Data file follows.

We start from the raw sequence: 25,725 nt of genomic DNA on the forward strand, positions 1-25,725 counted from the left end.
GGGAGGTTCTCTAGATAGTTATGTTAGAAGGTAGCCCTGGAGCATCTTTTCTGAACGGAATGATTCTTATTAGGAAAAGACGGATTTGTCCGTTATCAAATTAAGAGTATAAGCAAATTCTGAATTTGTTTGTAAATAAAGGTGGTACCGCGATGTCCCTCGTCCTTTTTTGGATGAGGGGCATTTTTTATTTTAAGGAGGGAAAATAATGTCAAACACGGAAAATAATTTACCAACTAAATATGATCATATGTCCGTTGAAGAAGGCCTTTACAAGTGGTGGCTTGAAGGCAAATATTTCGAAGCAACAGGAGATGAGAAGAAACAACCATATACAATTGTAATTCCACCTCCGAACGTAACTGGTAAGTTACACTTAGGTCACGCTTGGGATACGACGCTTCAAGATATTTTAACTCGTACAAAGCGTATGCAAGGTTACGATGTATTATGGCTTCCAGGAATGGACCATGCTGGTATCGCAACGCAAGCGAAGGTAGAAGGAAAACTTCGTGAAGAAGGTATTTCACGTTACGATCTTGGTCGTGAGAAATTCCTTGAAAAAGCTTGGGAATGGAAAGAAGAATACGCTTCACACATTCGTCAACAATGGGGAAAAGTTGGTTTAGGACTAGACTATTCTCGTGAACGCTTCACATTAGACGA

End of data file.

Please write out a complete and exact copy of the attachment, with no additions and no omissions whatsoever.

We start from the raw sequence: 25,725 nt of genomic DNA on the forward strand, positions 1-25,725 counted from the left end.
GGGAGGTTCTCTAGATAGTTATGTTAGAAGGTAGCCCTGGAGCATCTTTTCTGAACGGAATGATTCTTATTAGGAAAAGACGGATTTGTCCGTTATCAAATTAAGAGTATAAGCAAATTCTGAATTTGTTTGTAAATAAAGGTGGTACCGCGATGTCCCTCGTCCTTTTTTGGATGAGGGGCATTTTTTATTTTAAGGAGGGAAAATAATGTCAAACACGGAAAATAATTTACCAACTAAATATGATCATATGTCCGTTGAAGAAGGCCTTTACAAGTGGTGGCTTGAAGGCAAATATTTCGAAGCAACAGGAGATGAGAAGAAACAACCATATACAATTGTAATTCCACCTCCGAACGTAACTGGTAAGTTACACTTAGGTCACGCTTGGGATACGACGCTTCAAGATATTTTAACTCGTACAAAGCGTATGCAAGGTTACGATGTATTATGGCTTCCAGGAATGGACCATGCTGGTATCGCAACGCAAGCGAAGGTAGAAGGAAAACTTCGTGAAGAAGGTATTTCACGTTACGATCTTGGTCGTGAGAAATTCCTTGAAAAAGCTTGGGAATGGAAAGAAGAATACGCTTCACACATTCGTCAACAATGGGGAAAAGTTGGTTTAGGACTAGACTATTCTCGTGAACGCTTCACATTAGACGA